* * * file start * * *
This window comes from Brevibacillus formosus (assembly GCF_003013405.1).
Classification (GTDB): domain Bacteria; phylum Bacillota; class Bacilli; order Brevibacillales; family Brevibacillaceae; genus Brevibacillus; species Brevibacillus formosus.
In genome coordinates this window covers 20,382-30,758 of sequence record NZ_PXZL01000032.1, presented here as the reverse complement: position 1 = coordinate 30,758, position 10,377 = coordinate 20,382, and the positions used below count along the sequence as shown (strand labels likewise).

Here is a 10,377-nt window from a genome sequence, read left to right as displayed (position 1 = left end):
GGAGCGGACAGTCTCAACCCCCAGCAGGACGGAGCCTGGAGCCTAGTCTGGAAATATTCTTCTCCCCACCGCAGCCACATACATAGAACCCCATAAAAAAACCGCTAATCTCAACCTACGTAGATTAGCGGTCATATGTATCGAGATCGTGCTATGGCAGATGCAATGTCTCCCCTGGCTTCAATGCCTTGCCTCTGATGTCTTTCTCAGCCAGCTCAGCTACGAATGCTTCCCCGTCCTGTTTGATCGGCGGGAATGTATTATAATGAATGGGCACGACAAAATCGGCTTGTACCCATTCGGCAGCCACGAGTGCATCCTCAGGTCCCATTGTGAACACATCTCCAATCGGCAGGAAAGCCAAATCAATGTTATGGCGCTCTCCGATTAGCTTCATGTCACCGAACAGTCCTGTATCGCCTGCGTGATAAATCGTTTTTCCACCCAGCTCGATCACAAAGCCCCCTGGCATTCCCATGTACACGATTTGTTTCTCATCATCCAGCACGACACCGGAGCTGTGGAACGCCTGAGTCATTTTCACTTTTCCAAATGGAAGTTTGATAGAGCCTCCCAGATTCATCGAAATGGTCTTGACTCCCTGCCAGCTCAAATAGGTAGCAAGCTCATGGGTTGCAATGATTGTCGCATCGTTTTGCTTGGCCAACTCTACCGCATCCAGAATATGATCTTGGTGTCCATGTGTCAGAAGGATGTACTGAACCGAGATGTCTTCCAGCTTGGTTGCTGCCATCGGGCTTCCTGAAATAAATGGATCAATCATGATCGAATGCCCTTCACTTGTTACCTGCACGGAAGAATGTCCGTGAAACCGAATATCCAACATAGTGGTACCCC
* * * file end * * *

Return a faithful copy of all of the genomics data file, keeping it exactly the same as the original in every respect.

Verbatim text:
This window comes from Brevibacillus formosus (assembly GCF_003013405.1).
Classification (GTDB): domain Bacteria; phylum Bacillota; class Bacilli; order Brevibacillales; family Brevibacillaceae; genus Brevibacillus; species Brevibacillus formosus.
In genome coordinates this window covers 20,382-30,758 of sequence record NZ_PXZL01000032.1, presented here as the reverse complement: position 1 = coordinate 30,758, position 10,377 = coordinate 20,382, and the positions used below count along the sequence as shown (strand labels likewise).

Here is a 10,377-nt window from a genome sequence, read left to right as displayed (position 1 = left end):
GGAGCGGACAGTCTCAACCCCCAGCAGGACGGAGCCTGGAGCCTAGTCTGGAAATATTCTTCTCCCCACCGCAGCCACATACATAGAACCCCATAAAAAAACCGCTAATCTCAACCTACGTAGATTAGCGGTCATATGTATCGAGATCGTGCTATGGCAGATGCAATGTCTCCCCTGGCTTCAATGCCTTGCCTCTGATGTCTTTCTCAGCCAGCTCAGCTACGAATGCTTCCCCGTCCTGTTTGATCGGCGGGAATGTATTATAATGAATGGGCACGACAAAATCGGCTTGTACCCATTCGGCAGCCACGAGTGCATCCTCAGGTCCCATTGTGAACACATCTCCAATCGGCAGGAAAGCCAAATCAATGTTATGGCGCTCTCCGATTAGCTTCATGTCACCGAACAGTCCTGTATCGCCTGCGTGATAAATCGTTTTTCCACCCAGCTCGATCACAAAGCCCCCTGGCATTCCCATGTACACGATTTGTTTCTCATCATCCAGCACGACACCGGAGCTGTGGAACGCCTGAGTCATTTTCACTTTTCCAAATGGAAGTTTGATAGAGCCTCCCAGATTCATCGAAATGGTCTTGACTCCCTGCCAGCTCAAATAGGTAGCAAGCTCATGGGTTGCAATGATTGTCGCATCGTTTTGCTTGGCCAACTCTACCGCATCCAGAATATGATCTTGGTGTCCATGTGTCAGAAGGATGTACTGAACCGAGATGTCTTCCAGCTTGGTTGCTGCCATCGGGCTTCCTGAAATAAATGGATCAATCATGATCGAATGCCCTTCACTTGTTACCTGCACGGAAGAATGTCCGTGAAACCGAATATCCAACATAGTGGTACCCC